OK, confession time! I rather enjoyed Alan Yentob’s Rod Stewart documentary Can’t Stop Me Now. It’s been accused of being an unashamed piece of hagiography. Well perhaps it did veer towards the uncritical. But it did the trick and it told a kind of truth. So I can’t help feeling that the claim from the man at Metro that Stewart had Yentob “slobbering all over him like an overheated spaniel” was perhaps just a little unfair.
I felt the programme provided a reasonable insight into Rod’s bizarre journey from his early years in North London living over the family sweetshop to that curious state known as superstardom. From weekend beatnik to national treasure via some of the best rock and R&B outfits in the world and a long lost decade wallowing in the dreadful excesses of the Hollywood Hills.
On the face of it little that viewers expected was left unexplored, except of course Rod’s model railway which he apparently banned the BBC from filming. There was some splendid early footage and it was good to see Long John Baldry given credit for mentoring the young Rod as an emerging blues talent. Great stuff too of The Faces and the brief but brilliant time he and Ronnie Wood spent with the Jeff Beck Band. It was a pity drummer Micky Waller, who was featured in the clips, never got a mention.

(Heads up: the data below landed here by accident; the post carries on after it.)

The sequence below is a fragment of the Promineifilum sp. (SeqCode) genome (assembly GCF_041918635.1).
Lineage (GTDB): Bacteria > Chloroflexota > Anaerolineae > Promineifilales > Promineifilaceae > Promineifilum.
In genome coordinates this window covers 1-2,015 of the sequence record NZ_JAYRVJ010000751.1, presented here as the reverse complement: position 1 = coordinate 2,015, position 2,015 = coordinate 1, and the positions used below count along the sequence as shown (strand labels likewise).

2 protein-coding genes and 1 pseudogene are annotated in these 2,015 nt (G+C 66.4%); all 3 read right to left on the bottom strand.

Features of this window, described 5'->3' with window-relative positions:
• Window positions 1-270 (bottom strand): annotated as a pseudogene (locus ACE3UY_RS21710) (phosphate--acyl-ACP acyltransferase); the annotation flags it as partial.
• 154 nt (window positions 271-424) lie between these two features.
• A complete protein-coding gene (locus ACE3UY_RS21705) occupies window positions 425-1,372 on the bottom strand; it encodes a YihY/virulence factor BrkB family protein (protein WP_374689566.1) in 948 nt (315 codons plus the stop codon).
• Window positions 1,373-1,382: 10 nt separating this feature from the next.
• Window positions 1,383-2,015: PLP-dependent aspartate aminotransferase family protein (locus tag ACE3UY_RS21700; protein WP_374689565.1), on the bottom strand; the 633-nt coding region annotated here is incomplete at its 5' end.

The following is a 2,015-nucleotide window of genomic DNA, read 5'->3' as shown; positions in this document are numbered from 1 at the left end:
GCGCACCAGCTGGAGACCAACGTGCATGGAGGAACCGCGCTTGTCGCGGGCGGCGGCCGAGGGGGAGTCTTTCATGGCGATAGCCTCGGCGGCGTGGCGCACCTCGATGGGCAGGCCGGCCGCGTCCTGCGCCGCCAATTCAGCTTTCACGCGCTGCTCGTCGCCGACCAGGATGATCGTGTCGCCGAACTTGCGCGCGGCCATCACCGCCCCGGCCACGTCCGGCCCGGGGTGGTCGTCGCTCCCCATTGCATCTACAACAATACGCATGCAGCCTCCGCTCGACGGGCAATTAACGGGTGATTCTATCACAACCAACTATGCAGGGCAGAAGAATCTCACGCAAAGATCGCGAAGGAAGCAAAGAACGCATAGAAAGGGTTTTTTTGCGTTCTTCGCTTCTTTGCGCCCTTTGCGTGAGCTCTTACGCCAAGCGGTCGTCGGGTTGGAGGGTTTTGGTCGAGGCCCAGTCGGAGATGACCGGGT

However some of Rod’s less successful attempts at stardom were airbrushed out of the story. Like his short-lived vocal residency with Jimmy Powell and the Five Dimensions. My old friend Ron Howard who was a house photographer on Top of the Pops from the mid sixties to the early seventies remembers being taken aside by Powell and told: “Don’t take too many pictures of our singer. He’s got a very gruff voice. We’re going to get rid of him.” It was a story he enjoyed sharing a few years later when Rod returned to perform Maggie Mae.
Meanwhile the implication was that the early LA years were an endless party. In fact that came much later. A couple of years ago I interviewed Britt Ekland for some magazine or other and she told me that the public image of Rod with his sizeable snout in a bucket of cocaine was way wide of the mark
“He loved the quiet life,” she told me. “I think it’s to do with the rock and roll lifestyle, all that touring, all those hotels. People have this idea that we had a wild relationship. In fact Rod’s idea of the perfect evening in was to flop out in front of the TV wearing a pair of disgusting old sweatpants and having a cup of tea while I did his ironing.”